Toronto Hip Hop – Funk Connoisseur John Orpheus Heats Up The Summer By Taking Us Back

Baggy jeans and Timberlands for everybody! Toronto hip hop – funk connoisseur John Orpheus teleports us back to the salad days of the late 20th century on his new single, “90’s Fool.” And young and old alike take notice: What we have here is a throwback with real pull.

From one listen to this irresistible faux time capsule, it’s clear Orpheus hasn’t missed a period detail—whether it’s the Dre-like siren song of the long, held keyboard notes or the lyrical references to everything from the Fugees’ breakup to Janet Jackson’s infamous encounter with Tupac on Poetic Justice. And if all that namedropping goes over anyone’s head, the joyful chorus refrain underlines just where—and when—Orpheus is coming from:

I came up in the ’90s fool
Never playing by no rules
Yeah we used to play it cool
Now we still do what we do

“I wanted to make a song where I could reminisce about the past, celebrate the present and see the future, all in the same place,” Orpheus says. “It’s catchy, singable, danceable and will make your uncles and aunties do funny dances and tell stories that make no sense.”

The kinfolks’ tongues will really be wagging when they see the accompanying music video, in which Orpheus takes a colorful walking tour through the street art and other visual iconography of the decade. Over to director Agata Waclawska, who shot the clip:

“’90s Fool’ was a journey back in time, a nostalgic exploration of an era defined by its music, its style and its attitude. Bringing John Orpheus into this vibrant landscape, surrounded by the relics of the past, was like watching a modern-day time traveler embrace his roots. With each step through the city streets, we aimed to capture not just the sights, but the essence of ’90s cool. It’s a celebration of authenticity, of staying true to oneself even as the world changes around us.”

Yet for the performer himself, the point of the single and video wasn’t to simply wallow in nostalgia, but to use yesterday as the foundation for an artistic identity that’s very much of the moment.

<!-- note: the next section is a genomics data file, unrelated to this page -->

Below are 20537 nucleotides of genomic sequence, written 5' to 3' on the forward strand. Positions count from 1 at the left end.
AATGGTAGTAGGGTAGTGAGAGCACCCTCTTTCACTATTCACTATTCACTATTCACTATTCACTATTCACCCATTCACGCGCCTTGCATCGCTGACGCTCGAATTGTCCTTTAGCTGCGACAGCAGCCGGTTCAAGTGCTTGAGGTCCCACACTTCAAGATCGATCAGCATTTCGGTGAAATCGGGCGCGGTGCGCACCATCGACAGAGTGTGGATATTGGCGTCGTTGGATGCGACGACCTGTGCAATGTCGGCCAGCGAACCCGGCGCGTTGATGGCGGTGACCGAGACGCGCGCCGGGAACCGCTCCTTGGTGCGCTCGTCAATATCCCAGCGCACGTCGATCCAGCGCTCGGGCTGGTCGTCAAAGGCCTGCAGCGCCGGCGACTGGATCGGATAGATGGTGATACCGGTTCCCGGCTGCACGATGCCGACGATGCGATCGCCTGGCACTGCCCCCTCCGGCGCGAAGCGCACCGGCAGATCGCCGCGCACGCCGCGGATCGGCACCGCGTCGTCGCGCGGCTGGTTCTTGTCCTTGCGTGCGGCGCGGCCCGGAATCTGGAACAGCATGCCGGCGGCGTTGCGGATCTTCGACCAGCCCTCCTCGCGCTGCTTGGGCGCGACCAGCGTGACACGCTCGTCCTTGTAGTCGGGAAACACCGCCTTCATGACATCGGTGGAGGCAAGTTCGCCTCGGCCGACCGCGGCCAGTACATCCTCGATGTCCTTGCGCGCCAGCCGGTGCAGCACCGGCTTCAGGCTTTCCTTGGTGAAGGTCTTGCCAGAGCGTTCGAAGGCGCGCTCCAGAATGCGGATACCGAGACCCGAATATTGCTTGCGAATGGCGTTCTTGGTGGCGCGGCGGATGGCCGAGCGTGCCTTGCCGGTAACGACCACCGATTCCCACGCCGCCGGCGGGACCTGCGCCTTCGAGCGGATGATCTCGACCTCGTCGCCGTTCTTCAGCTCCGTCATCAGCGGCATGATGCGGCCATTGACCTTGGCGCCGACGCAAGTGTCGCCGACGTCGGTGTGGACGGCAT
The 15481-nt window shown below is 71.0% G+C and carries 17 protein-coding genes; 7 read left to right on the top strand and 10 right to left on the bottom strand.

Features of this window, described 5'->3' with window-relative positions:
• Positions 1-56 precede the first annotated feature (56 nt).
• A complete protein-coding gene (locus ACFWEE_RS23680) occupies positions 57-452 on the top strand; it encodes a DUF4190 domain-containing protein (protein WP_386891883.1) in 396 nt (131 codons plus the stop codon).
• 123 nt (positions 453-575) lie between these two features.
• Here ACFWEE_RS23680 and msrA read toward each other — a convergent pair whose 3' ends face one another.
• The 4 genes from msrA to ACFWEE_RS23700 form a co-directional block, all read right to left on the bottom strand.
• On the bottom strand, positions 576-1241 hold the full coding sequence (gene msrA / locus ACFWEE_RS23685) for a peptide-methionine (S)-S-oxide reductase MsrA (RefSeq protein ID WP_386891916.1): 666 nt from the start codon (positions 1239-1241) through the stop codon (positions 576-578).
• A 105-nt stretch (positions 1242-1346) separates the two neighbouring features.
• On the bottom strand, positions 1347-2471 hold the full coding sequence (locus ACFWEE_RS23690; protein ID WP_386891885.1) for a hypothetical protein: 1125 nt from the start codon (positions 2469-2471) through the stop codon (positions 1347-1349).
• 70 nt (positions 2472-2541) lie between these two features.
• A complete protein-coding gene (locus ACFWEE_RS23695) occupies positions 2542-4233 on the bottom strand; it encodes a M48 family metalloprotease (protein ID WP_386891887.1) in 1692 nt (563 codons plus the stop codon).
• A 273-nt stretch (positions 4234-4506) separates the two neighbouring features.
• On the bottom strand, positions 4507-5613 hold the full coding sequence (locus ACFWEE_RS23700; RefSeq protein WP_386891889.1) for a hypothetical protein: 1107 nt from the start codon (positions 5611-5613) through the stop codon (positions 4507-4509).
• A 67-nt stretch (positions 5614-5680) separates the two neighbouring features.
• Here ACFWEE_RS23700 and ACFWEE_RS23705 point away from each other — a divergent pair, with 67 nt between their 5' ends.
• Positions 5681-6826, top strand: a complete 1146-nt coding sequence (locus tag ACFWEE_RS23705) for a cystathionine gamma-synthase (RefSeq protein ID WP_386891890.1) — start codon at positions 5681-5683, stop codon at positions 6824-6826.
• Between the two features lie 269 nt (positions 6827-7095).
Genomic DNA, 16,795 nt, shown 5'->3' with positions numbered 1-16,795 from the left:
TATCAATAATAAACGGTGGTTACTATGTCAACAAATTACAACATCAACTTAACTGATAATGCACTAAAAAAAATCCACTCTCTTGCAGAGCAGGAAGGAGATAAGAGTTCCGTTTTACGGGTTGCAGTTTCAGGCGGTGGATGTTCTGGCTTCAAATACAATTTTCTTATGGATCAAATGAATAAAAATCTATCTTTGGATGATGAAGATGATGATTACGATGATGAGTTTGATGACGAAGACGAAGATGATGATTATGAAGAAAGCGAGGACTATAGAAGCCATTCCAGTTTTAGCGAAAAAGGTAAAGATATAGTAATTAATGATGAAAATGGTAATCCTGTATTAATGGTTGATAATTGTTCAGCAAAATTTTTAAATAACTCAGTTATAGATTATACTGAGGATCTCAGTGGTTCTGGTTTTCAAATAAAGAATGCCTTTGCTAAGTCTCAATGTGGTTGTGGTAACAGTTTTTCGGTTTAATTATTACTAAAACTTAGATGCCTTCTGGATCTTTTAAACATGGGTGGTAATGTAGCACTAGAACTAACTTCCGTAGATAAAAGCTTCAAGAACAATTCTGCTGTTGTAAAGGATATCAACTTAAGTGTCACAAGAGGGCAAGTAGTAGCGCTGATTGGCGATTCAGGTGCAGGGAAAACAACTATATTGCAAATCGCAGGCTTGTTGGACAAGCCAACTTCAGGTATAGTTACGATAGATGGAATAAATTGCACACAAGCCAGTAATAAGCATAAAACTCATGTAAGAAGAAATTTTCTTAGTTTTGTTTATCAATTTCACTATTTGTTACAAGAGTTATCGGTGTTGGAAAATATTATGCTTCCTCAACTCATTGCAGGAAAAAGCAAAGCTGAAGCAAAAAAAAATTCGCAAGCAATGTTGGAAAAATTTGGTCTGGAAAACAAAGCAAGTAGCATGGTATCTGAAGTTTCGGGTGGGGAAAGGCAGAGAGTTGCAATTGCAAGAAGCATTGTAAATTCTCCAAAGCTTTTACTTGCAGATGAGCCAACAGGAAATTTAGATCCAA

“I’m not trying to live in the past,” he explains. “I’m trying to understand what my vision of myself is, so that I can live here and now. That vision was formed in the ’90s. So, I guess what’s unique is that the song is my version of the ’90s and the things I liked and that shaped me personally.”

The song is yet another tasty appetizer for Orpheus’ forthcoming EP, Get Right! Like the title track that dropped back in March, the record mines the same vein of vintage funk and R&B the artist first began to explore on his 2021 album, Saga King—with sprinkles of everything from dancehall to Afrobeats mixed in to give it all a unique flava. The new EP was tracked in a frenzied nine days’ worth of activity at Copper Sound in Guelph, with musical director Adam Bowman and producer Mike Schlosser helping to preserve the immediacy of performances that prioritized good, old-fashioned live instrumentation. Expect a dynamic re-creation of the energy and spontaneity Orpheus has brought to the stage in festival gigs and show-opening slots throughout Canada, the U.S., and the UK—high-octane affairs that have been known to erupt into bouts of audience participation, chanting and impromptu dance-offs straight out of a Caribana road party.

It’s all a distinctly different high from the one Orpheus gets from writing under the name of his literary alter ego, Antonio Michael Downing. As Downing, he’s published a well-received memoir and two children’s books, with his first-ever novel, Black Cherokee, soon to follow.

In its own way, maintaining two distinctly different yet complementary personas is great ongoing practice for the balancing act he’s pulling off so winningly as John Orpheus. “90’s Fool” may revel in back-in-the day boosterism, but its author says the real agenda of his music is to break down the barriers between then and now, erecting a playing space that’s beyond the limits of mere time.

“There were no ’90s or 2010s,” he muses. “We are people living lives that are much more fluid than that. So, I want to make music that’s neither trying to be old school or new school but is a place where we can all can hang out: THE WHOLE SCHOOL.”

Class dismissed … for now.